More significant, perhaps, is a comparison between death penalty opponents (who peacefully assert their right to free speech and insist on enforcement of the law) with opponents of abortion. “The most common form of domestic terrorism in the U.S. is violent attacks on abortion clinics,” economist Marina Adshade wrote, citing research from the National Bureau of Economic Research. “Between 1973 and 2003, over 300 abortion providers were the target of acts of extreme violence by anti-abortion groups.” In 1993, David Gunn of Pensacola, Florida, an obstetrics and gynecology doctor who provided abortion services, was murdered during a protest. Far from being protected by secrecy laws, his face had been splashed on wanted posters distributed by Operation Rescue for the previous year.

Far from taking similar steps to protect doctors who might be threatened by “domestic terrorists,” however, Oklahoma has imposed a raft of limitations on abortion providers, including criminal laws, some of which remain on the books despite being patently unconstitutional.

In 2014, Oklahoma passed an execution secrecy law that protects the identities of participants and the suppliers of drugs used. But the state needs to understand that the U.S. Constitution is not an inconvenience that may ignored. It infringes free speech rights to prevent the public to discuss those who participate in executions. Transparency ensures that, if the state wishes to execute people in our name, it is done with some degree of dignity and human decency — if that is possible. Further, keeping the Oklahoma Medical Board from reviewing whether the doctor committed gross malpractice in the Lockett case prevents the medical profession from policing itself and from ensuring the highest standards of medical practice. The executioner secrecy law ultimately has nothing to do with protecting doctors from threats; it is all about gagging critics and hiding the shameful evidence of botched executions.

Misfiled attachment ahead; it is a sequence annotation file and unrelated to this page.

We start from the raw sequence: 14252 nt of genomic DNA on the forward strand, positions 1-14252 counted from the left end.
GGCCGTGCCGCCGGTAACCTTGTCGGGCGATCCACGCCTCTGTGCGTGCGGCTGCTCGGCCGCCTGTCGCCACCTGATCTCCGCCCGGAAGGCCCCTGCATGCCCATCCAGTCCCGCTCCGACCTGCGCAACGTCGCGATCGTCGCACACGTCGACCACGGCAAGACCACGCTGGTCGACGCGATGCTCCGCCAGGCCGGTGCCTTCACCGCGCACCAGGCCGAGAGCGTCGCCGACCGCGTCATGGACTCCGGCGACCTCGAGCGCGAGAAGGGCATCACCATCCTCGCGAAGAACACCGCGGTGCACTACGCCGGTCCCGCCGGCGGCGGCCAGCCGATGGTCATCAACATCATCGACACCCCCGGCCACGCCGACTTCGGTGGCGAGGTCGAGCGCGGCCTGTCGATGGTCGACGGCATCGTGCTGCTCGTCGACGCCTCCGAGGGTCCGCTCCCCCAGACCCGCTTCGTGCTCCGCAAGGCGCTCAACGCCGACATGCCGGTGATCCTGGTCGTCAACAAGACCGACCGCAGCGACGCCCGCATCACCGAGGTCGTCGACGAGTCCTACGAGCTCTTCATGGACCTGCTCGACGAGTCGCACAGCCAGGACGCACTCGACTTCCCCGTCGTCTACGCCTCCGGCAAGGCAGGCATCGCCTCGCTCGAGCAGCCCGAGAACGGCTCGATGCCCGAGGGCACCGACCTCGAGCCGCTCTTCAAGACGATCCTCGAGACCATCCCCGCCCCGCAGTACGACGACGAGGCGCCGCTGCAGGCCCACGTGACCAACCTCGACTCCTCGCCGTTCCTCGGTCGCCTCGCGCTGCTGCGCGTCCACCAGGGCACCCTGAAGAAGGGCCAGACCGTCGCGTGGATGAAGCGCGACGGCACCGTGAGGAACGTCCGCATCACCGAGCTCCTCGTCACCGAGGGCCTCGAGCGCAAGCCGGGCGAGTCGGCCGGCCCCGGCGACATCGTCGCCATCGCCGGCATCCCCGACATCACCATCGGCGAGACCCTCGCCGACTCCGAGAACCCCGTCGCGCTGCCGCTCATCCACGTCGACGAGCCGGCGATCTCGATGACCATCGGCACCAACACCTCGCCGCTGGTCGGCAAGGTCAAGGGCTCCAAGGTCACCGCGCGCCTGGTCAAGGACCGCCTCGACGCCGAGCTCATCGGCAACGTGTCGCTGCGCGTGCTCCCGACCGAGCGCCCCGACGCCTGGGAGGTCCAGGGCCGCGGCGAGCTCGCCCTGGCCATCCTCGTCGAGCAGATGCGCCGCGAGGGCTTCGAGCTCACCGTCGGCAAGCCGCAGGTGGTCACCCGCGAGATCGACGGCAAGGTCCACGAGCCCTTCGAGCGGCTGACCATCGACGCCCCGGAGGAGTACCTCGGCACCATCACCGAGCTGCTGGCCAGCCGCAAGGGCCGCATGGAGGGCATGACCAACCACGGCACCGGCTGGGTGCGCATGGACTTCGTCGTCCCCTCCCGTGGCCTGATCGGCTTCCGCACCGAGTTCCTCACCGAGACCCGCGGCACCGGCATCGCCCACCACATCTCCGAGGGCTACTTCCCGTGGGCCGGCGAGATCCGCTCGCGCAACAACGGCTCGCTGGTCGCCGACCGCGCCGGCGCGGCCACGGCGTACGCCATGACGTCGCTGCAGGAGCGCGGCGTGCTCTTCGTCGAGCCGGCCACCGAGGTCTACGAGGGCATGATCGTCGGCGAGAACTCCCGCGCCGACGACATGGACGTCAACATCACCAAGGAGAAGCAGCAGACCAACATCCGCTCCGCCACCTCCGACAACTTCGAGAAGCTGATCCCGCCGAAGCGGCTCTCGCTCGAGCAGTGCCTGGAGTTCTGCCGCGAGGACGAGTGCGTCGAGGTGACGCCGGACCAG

After all, genuine transparency exposes executions for what they truly are. When Guatemala broadcast two lethal injections on television in 2000, people were so appalled by seeing doctors involved with this process that there has not been an execution since in the country. The reality is that executions in Oklahoma and elsewhere in the world are anything but transparent. The medical profession is being used to give a cloak of respectability to a wretched process. The harsh reality is this: Killing someone is not pleasant, regardless of method — lethal injection, decapitation, firing squad, hanging or gassing. Doctors and health care professionals should have no part of it.

We can only hope that the 10th Circuit issues Oklahoma a firm reminder that America is better than this. It is essential that all medical professionals, including the doctor involved in Lockett’s botched execution, be held to account for their actions.

Dr. David Nicholl is a consultant neurologist at City Hospital in Birmingham, England. He has been an expert adviser to the European Commission, assisting with the review of pharmaceuticals that could be used for lethal injection. This article is a personal opinion and does not necessarity reflect the policy of any organization for which he works.

The views expressed in this article are the author's own and do not necessarily reflect Al Jazeera America's editorial policy.